Another benefit to nuclear energy is the fact that nuclear reactors do not produce any air pollution during operation (Austin, 2017). Oil sands account for 10% of Canada’s GHG emissions, or about 0.15% of global GHG emissions (CAPP: Canadian Association of Petroleum Producers, 2019). Carbon dioxide (CO2) is a GHG that is emitted by burning fossil fuels for electricity generation, industrial uses, and transportation in the oil sands (CAPP: Canadian Association of Petroleum Producers, 2019). For example, for every barrel of oil produced using steam assisted gravity drainage (SAGD), a common method of bitumen extraction, 80 kilograms of CO2 is released into the atmosphere (Talk Nuclear Admin, 2011). By replacing natural gas and coal combustion with nuclear energy to create electricity, Canada could reduce the amount of GHGs being produced from the oil sands. Using a fuel source that would reduce GHG emissions and improve the current environmental impact could also help change the negative public perception of the oil sands.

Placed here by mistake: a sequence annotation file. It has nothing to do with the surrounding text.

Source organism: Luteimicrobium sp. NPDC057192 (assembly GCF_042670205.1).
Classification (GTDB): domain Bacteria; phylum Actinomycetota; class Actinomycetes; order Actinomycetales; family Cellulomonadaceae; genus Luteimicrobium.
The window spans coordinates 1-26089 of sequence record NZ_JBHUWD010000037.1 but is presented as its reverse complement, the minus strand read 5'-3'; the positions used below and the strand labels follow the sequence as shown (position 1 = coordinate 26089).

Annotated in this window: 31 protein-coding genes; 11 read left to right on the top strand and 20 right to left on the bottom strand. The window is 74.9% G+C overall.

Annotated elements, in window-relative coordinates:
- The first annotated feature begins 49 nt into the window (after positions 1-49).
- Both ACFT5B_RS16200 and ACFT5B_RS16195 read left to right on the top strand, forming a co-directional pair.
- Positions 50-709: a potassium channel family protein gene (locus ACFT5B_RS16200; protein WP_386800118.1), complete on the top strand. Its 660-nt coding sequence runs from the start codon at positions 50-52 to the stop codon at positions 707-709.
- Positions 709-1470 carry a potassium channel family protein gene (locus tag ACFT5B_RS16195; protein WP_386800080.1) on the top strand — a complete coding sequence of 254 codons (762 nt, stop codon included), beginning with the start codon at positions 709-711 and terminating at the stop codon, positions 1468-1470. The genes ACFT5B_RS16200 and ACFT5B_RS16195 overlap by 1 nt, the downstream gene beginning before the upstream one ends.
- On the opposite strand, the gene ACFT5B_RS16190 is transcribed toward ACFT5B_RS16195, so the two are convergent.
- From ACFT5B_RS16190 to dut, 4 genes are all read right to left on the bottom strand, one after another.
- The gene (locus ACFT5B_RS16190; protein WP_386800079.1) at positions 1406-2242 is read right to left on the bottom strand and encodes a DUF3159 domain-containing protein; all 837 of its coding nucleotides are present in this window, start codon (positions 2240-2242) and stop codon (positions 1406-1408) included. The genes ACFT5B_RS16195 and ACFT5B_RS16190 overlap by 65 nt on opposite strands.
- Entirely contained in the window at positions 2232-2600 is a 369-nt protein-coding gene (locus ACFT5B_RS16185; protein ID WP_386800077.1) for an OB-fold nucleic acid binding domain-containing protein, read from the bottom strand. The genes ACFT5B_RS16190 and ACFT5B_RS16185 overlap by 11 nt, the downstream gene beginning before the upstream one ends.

Counter Arguments

Despite the arguments in favour of nuclear energy, there are some challenges that come with it. The high capital expenditures required to construct a nuclear reactor would make the transition towards nuclear energy in the oil sands appear uneconomic. The lower cost of natural gas and natural gas-powered facilities has made the transition to nuclear power difficult to justify (Rieger, 2019). However, despite the high costs associated with constructing a nuclear reactor, the transition to nuclear power can offset the high expenditures associated with constructing the reactor. The Alberta government’s study of nuclear power generation found that low-cost operations would allow initial capital expenditures to be spread out (Nuclear Panel, 2009). The cost of operating a nuclear reactor would be fairly fixed, as elements, such as uranium, used for nuclear energy would not be subject to commodity price as natural gas is (Rieger, 2019). As institutional investors have withdrawn from oil sand investments due to poor environmental performance, the development of a nuclear generator has the potential to once again attract investors to the industry (Markusoff, 2019).